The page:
Talking Taco Bell’s hotel stunt with its director of retail engagement

In a social media age, retailers increasingly need to go far outside the box to attract needed attention. But just how far outside the box can a major retailer go and still stay within its own wheelhouse? It’s one thing for a retailer to open a pop-up store, but something else entirely to open a pop-up hotel.

In August, fast-food giant Taco Bell raised eyebrows across the retail industry when it briefly converted a 70-room California resort into a Taco Bellbranded hotel. The popular V Hotel, temporarily rebranded and renamed “The Bell” for five nights in August, sold out in two minutes. Room rates ranged from $169 for a standard king to $299 for a poolside room with two queen beds. Guests were treated to everything from free food and beverage to free yoga lessons to free Taco Bell-branded bathrobes in their rooms.

But what was Taco Bell trying to accomplish? How successful was the public relations venture? And will Taco Bell do it again? For answers to these questions and more, STORES freelance writer Bruce Horovitz interviewed Taco Bell’s senior director of retail engagement and experience Jennifer Arnoldt.

Was The Bell a big publicity stunt?

When you think about Taco Bell, we’re all about the social nature of the brand. We found a way to bring fans together and provide experiences for them they couldn’t get anywhere else. The idea of a Taco Bell hotel made perfect sense to us. It was an opportunity for us to give our fans the ultimate Taco Bell experience.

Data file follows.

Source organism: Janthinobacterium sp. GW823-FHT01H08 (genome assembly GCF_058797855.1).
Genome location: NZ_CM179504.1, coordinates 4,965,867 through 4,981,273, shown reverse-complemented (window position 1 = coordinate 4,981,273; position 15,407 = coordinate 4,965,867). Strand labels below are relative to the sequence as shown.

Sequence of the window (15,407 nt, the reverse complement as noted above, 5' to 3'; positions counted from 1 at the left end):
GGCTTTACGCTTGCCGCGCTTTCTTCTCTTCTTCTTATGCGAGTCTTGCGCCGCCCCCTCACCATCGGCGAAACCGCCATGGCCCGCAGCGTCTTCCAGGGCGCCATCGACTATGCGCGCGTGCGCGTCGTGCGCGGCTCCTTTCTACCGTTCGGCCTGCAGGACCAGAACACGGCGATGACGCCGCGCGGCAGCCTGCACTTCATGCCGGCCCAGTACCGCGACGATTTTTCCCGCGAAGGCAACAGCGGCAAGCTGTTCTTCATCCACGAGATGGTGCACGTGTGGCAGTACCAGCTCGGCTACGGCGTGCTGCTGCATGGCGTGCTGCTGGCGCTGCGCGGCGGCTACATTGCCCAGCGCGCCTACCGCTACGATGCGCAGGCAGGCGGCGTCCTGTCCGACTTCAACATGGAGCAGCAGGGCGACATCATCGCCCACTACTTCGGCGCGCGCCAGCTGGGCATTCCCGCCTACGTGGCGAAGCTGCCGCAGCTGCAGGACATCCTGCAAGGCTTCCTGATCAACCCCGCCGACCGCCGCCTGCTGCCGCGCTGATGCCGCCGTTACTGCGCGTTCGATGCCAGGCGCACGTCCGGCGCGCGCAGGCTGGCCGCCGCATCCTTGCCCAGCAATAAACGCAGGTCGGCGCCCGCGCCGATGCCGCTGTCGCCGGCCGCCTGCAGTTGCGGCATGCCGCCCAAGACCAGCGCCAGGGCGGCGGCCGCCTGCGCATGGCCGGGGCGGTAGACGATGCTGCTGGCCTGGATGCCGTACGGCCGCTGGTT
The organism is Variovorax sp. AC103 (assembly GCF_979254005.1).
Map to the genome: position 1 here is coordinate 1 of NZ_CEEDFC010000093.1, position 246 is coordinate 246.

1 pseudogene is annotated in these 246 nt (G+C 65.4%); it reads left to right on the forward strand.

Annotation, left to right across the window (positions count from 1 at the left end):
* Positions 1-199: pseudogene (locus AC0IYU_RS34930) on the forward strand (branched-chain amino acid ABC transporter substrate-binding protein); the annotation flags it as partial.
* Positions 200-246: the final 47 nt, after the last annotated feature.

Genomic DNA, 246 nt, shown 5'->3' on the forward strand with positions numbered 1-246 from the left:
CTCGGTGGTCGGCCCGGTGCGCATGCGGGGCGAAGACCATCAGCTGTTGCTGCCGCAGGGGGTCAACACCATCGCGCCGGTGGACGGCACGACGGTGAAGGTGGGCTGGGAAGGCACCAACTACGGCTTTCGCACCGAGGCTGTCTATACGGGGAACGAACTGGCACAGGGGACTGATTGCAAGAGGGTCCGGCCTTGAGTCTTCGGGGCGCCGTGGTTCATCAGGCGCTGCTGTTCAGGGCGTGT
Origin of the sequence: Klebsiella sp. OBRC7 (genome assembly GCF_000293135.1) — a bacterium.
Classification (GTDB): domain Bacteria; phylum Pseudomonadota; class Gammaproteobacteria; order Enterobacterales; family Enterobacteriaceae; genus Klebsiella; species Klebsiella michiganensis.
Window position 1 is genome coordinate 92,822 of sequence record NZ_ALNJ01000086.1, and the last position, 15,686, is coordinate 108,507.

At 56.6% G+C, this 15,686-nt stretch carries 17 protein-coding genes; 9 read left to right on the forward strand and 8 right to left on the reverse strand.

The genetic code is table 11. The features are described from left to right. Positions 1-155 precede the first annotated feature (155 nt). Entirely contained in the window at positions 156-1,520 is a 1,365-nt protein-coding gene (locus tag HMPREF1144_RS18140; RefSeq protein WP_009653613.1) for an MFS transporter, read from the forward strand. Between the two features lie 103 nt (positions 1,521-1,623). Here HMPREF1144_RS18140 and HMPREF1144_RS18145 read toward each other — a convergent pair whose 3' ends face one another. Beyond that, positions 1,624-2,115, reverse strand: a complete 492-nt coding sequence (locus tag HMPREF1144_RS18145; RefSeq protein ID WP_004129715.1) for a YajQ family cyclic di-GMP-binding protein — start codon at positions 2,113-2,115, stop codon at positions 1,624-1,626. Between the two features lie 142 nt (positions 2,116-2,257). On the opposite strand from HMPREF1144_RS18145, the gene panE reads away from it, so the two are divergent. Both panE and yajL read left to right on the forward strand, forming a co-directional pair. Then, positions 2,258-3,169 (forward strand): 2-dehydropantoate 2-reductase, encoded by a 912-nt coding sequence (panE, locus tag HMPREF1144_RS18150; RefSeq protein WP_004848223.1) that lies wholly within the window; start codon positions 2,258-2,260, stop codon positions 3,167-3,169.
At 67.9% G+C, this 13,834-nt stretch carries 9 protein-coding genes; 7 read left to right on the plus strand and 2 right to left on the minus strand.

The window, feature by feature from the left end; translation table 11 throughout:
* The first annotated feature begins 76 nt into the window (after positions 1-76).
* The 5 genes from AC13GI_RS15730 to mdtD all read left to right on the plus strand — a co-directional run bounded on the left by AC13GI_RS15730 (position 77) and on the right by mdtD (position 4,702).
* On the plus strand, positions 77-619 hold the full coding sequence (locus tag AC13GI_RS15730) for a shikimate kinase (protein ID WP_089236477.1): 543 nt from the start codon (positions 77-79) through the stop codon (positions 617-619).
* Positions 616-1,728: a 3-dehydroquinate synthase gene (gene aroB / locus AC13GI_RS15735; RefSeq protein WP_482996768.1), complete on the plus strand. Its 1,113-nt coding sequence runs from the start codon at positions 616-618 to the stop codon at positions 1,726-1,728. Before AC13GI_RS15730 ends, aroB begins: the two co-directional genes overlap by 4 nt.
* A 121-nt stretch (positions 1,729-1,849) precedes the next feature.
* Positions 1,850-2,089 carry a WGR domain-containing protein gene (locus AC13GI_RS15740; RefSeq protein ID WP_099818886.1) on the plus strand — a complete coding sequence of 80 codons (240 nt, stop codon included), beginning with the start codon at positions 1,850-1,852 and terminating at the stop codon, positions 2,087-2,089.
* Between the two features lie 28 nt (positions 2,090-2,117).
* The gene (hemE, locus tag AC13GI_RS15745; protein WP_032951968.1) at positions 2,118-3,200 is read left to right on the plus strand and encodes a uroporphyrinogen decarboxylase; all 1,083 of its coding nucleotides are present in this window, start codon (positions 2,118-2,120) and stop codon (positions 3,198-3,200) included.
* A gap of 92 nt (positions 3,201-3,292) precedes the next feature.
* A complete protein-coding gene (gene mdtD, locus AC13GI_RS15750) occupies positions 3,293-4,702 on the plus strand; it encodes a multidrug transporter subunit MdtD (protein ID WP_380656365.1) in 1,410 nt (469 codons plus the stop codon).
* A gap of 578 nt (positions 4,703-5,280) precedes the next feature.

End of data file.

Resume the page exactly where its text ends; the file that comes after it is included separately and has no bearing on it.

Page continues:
You’re a fast-food chain, not a hotel chain — why open a hotel?

When you look at what we do as a brand, you realize we’re already in the hospitality business. We have 7,000 restaurants. We decided to use the hotel opportunity to really engage with our fans. If you look at what our fans posted, you can see we took this very, very seriously.

What made it special?

We looked at every single thing. We asked ourselves: What can we do to give our fans the unexpected? The minute you checked in, we handed you a Taco Bell beverage (Baja Blast) and a room key card that was designed to look like a soft packet of Taco Bell taco sauce. When guests walked into their rooms, the design was immersive. The bathrobes (which guests could keep) and even the phone display had a Taco Bell design.

We looked at every touchpoint in the hotel and at all of the experiences. I know that when I go on vacation all I care about is what I’m eating and where I’ll shop. We made sure the food and the merchandise was stuff you couldn’t get anywhere else.

As a retailer, what was your ultimate goal?

To provide something to our fans that they never dreamed of — and I think we accomplished that. We had salons where women got Taco Bell icons on their nails. Men and women could get icons shaved into their heads. There were Aqua Lily synchronized swimmers in the pool and a training camp for synchronized swimmers in the main pool. Every morning there was hot yoga classes. We curated an amazing experience for our fans.

What did hotel guests know in advance?

Not much. Even then, the hotel sold out in two minutes. I give fans credit because they didn’t know what they were going to experience. They didn’t know about all the complimentary food. They didn’t know about the various artists performing. We are a value brand and we gave our fans things they didn’t even know they wanted.